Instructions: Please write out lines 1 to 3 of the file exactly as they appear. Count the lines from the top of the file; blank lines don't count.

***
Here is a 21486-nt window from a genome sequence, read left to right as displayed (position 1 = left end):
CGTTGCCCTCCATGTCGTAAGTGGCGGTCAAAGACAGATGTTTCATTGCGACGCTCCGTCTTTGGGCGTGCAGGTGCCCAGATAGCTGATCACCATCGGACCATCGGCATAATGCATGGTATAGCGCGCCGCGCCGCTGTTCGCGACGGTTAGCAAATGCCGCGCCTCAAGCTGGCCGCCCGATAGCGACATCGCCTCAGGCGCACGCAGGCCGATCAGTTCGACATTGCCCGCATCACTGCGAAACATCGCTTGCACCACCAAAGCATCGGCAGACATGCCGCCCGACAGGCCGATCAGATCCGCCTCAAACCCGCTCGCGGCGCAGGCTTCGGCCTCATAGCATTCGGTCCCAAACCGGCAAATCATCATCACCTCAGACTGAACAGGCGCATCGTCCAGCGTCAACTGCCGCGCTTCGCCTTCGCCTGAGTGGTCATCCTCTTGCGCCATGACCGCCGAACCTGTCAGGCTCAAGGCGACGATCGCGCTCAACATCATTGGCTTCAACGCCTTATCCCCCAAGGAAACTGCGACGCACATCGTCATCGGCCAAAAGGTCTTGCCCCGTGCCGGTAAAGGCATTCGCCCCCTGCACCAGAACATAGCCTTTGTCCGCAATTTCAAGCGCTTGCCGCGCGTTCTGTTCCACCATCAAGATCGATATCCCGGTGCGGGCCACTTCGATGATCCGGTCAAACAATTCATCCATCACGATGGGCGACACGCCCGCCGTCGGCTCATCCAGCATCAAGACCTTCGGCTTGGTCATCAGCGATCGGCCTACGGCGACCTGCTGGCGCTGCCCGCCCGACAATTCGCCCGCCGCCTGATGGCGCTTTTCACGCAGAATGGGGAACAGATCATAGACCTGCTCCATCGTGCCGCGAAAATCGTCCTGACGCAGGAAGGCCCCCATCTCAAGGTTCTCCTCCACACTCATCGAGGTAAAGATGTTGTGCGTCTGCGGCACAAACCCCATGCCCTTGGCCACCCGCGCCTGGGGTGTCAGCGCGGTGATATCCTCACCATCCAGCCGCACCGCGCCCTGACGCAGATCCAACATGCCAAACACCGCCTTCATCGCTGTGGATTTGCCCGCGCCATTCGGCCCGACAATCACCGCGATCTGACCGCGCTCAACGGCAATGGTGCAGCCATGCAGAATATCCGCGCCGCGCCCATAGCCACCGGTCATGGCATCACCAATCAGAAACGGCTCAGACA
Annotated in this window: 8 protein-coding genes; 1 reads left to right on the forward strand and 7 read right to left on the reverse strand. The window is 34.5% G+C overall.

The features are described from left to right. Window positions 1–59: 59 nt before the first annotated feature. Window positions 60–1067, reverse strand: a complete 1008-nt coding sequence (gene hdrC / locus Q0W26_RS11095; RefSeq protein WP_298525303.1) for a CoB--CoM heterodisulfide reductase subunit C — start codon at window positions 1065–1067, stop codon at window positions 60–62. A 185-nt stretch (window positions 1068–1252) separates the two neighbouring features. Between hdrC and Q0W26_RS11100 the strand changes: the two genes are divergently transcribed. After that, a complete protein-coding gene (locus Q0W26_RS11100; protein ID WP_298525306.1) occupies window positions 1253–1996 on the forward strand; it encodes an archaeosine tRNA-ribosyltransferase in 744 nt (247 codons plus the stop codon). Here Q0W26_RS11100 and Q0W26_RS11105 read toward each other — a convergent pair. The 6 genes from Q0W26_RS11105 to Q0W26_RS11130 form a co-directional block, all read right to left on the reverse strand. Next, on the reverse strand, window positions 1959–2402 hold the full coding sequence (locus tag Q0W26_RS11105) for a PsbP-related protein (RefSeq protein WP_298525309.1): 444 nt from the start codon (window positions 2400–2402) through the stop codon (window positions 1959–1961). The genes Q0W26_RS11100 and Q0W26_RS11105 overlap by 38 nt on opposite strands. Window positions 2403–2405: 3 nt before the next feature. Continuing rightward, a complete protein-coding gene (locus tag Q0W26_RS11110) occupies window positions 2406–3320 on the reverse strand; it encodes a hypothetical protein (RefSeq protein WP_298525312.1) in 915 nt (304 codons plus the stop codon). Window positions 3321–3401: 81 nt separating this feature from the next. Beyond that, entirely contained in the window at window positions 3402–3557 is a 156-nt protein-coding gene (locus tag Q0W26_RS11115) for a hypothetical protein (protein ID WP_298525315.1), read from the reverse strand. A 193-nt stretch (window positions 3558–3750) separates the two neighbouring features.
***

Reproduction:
Here is a 21486-nt window from a genome sequence, read left to right as displayed (position 1 = left end):
CGTTGCCCTCCATGTCGTAAGTGGCGGTCAAAGACAGATGTTTCATTGCGACGCTCCGTCTTTGGGCGTGCAGGTGCCCAGATAGCTGATCACCATCGGACCATCGGCATAATGCATGGTATAGCGCGCCGCGCCGCTGTTCGCGACGGTTAGCAAATGCCGCGCCTCAAGCTGGCCGCCCGATAGCGACATCGCCTCAGGCGCACGCAGGCCGATCAGTTCGACATTGCCCGCATCACTGCGAAACATCGCTTGCACCACCAAAGCATCGGCAGACATGCCGCCCGACAGGCCGATCAGATCCGCCTCAAACCCGCTCGCGGCGCAGGCTTCGGCCTCATAGCATTCGGTCCCAAACCGGCAAATCATCATCACCTCAGACTGAACAGGCGCATCGTCCAGCGTCAACTGCCGCGCTTCGCCTTCGCCTGAGTGGTCATCCTCTTGCGCCATGACCGCCGAACCTGTCAGGCTCAAGGCGACGATCGCGCTCAACATCATTGGCTTCAACGCCTTATCCCCCAAGGAAACTGCGACGCACATCGTCATCGGCCAAAAGGTCTTGCCCCGTGCCGGTAAAGGCATTCGCCCCCTGCACCAGAACATAGCCTTTGTCCGCAATTTCAAGCGCTTGCCGCGCGTTCTGTTCCACCATCAAGATCGATATCCCGGTGCGGGCCACTTCGATGATCCGGTCAAACAATTCATCCATCACGATGGGCGACACGCCCGCCGTCGGCTCATCCAGCATCAAGACCTTCGGCTTGGTCATCAGCGATCGGCCTACGGCGACCTGCTGGCGCTGCCCGCCCGACAATTCGCCCGCCGCCTGATGGCGCTTTTCACGCAGAATGGGGAACAGATCATAGACCTGCTCCATCGTGCCGCGAAAATCGTCCTGACGCAGGAAGGCCCCCATCTCAAGGTTCTCCTCCACACTCATCGAGGTAAAGATGTTGTGCGTCTGCGGCACAAACCCCATGCCCTTGGCCACCCGCGCCTGGGGTGTCAGCGCGGTGATATCCTCACCATCCAGCCGCACCGCGCCCTGACGCAGATCCAACATGCCAAACACCGCCTTCATCGCTGTGGATTTGCCCGCGCCATTCGGCCCGACAATCACCGCGATCTGACCGCGCTCAACGGCAATGGTGCAGCCATGCAGAATATCCGCGCCGCGCCCATAGCCACCGGTCATGGCATCACCAATCAGAAACGGCTCAGACA
Annotated in this window: 8 protein-coding genes; 1 reads left to right on the forward strand and 7 read right to left on the reverse strand. The window is 34.5% G+C overall.